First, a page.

Yep. Sorry to have to inform you. REST is totally over. The cool kids are moving on. We're building "Hypermedia APIs" now. Such is life.
Way back in the day, COINTELPRO was at the forefront of America's fight against "subersive" organizations and individuals. One goal of COINTELPRO was to create tension and division amongst radical groups, in order to disrupt their operations. Techniques such as Concern Trolling are really effective at this kind of thing.
In 2008, for the Republican National Convention in St. Paul, a document was passed around:
At an anti-RNC conference held over the weekend of February 9th and 10th, a broad spectrum of groups revealed what are being called the “St. Paul Principles” of unity for resisting the 2008 Republican National Convention (RNC).
This is a departure from the sectarian squabbles that have plagued past years’ anti-convention organizing. Pitting groups of differing political beliefs against each other has been a frequent tactic of state repression since the days of COINTELPRO.
By drafting the principles together, the co-signing organizations are taking historic steps to actively extinguish divisiveness from their respective groups. The principles will ensure respect for the soon-to-be-permitted march on September 1 by people planning non-permitted activities, and in turn, participants in the September 1 march will adhere to the principles and do nothing to sow division among the many activists coming to the Twin Cities to protest the RNC.
The principles are:
Our solidarity will be based on respect for a diversity of tactics and the plans of other groups.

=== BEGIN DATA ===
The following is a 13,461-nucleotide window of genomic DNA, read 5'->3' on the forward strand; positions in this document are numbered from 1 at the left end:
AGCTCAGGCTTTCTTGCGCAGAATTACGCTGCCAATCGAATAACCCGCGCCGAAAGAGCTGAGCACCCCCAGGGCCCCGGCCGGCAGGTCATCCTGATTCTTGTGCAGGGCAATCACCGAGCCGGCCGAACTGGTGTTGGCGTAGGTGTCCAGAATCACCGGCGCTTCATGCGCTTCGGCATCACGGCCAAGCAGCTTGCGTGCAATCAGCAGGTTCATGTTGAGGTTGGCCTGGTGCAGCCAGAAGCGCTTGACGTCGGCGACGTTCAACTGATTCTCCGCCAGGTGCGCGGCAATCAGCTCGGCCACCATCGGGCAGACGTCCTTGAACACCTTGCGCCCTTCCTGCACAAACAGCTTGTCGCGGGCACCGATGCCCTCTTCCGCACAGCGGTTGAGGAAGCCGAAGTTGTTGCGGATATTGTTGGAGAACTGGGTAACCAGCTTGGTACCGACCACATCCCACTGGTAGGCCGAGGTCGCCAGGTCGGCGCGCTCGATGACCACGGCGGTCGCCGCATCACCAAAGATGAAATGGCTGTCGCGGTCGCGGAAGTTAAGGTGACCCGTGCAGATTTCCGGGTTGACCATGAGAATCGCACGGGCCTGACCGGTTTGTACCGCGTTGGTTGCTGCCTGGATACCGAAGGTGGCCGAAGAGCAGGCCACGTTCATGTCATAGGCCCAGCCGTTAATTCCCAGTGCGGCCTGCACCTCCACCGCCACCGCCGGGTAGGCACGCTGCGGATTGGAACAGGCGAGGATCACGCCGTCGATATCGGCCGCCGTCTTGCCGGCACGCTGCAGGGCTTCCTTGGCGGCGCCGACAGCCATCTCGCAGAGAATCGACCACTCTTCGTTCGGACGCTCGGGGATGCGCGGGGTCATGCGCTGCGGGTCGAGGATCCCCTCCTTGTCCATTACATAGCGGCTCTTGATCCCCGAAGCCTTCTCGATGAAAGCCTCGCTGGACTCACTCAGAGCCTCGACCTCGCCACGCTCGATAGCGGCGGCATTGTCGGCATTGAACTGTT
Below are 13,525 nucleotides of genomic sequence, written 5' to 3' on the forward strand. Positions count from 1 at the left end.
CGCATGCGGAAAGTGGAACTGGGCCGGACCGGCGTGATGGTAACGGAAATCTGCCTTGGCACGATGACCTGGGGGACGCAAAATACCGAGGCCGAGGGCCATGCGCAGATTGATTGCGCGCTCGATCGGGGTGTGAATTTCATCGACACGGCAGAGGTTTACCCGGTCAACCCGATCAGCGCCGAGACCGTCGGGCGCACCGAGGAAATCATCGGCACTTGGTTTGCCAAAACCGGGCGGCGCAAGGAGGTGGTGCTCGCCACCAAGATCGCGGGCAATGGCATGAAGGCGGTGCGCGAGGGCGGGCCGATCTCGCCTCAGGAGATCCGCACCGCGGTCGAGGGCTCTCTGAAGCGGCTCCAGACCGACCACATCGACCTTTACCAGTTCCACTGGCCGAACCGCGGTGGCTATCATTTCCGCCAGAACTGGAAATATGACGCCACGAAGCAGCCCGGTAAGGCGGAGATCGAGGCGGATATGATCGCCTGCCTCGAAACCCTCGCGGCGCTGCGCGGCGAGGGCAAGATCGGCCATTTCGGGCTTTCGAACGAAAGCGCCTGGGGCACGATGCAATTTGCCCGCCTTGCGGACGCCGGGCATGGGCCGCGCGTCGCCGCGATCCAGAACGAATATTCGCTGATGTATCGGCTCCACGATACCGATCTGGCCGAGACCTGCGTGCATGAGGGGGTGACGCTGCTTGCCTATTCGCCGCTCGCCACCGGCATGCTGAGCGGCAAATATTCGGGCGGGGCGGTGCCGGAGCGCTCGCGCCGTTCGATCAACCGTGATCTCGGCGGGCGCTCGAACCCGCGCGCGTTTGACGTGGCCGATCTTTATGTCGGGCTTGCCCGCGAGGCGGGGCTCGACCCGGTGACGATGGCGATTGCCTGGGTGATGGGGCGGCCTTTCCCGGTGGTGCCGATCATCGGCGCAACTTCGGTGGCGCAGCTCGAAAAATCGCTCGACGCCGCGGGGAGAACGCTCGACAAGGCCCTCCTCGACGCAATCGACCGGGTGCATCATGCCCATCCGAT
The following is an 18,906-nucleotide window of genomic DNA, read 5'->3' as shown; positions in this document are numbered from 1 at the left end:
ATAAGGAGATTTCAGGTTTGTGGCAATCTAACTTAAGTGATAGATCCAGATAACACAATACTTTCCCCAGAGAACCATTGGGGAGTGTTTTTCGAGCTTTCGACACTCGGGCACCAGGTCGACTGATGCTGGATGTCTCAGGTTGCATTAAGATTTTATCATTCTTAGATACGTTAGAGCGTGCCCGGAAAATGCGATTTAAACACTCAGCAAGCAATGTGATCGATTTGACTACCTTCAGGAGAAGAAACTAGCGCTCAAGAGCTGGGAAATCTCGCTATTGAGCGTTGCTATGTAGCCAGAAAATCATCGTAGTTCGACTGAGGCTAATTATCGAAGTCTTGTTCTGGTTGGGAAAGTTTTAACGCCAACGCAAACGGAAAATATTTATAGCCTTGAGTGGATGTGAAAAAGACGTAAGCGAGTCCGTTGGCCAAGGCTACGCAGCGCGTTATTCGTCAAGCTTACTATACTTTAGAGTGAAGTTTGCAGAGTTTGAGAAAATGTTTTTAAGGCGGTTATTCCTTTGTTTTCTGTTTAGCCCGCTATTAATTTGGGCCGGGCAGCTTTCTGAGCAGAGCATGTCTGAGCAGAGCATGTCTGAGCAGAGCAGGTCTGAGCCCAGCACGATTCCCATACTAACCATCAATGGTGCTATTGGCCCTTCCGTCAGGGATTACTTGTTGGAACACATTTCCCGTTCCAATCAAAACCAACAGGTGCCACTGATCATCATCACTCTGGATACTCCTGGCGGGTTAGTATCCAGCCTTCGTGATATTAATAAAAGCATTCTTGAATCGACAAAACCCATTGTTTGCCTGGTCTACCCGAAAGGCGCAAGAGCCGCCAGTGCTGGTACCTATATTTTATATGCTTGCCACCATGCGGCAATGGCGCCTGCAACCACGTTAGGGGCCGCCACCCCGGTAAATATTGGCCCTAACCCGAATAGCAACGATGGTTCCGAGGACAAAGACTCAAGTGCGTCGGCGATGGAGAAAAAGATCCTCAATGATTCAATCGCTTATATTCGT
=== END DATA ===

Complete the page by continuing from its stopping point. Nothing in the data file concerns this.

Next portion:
The actions and tactics used will be organized to maintain a separation of time or space.
Any debates or criticisms will stay internal to the movement, avoiding any public or media denunciations of fellow activists and events.
We oppose any state repression of dissent, including surveillance, infiltration, disruption and violence. We agree not to assist law enforcement actions against activists and others.
Please draw your attention to the third principle. The reasons behind this rule are interesting:
So, keeping that all in mind, why are we arguing about what REST means all the time? Yes, it's annoying that the common usage of REST is not actually REST. Yes, it's really hard when someone is wrong on the Internet. Yes, words do matter. However, it's a question of what's most productive with our time. Every moment we waste arguing over what REST means could have been spent discussing how to properly build APIs instead. But why bother being productive when we can be critical?
The real problem is that REST is just bad branding. This isn't Roy's fault, he wasn't thinking about such things when trying to write his thesis. But really, from an outside perspective, a 'real RESTful API' does two things:
HTTP does most of the heavy lifting in terms of bringing us into REST compliance. So why are we talking about how to transfer representations of state?
The phrase "Hypermedia API" is much more direct: it's an API where hypermedia is at the center. Those RESTish APIs could never be called 'Hypermedia APIs,' as it's quite obvious that they don't use hypermedia. It is not quite clear that they don't transfer state and representations, though. ;)
Ultimately, it really comes back to the first point, though. Arguing about this is just wasting everyone's time. It's time to take a deep breath, step back, and just let REST go. Language changes. It happens. It might be a little bit sad, but life will move on. Let's build fantastic APIs instead. <3 <3 <3
Oh, and I didn't actually kick this off, credit for that goes to Mike Amundsen and O'Reilly with Building Hypermedia APIs with HTML5 and Node. Once something has an O'Reilly book about it, it's legit. ;) Additionally, the term has been bandied about in the past, in various presentations and talks, but I feel that now's the time to really step forward and start calling a spade a spade.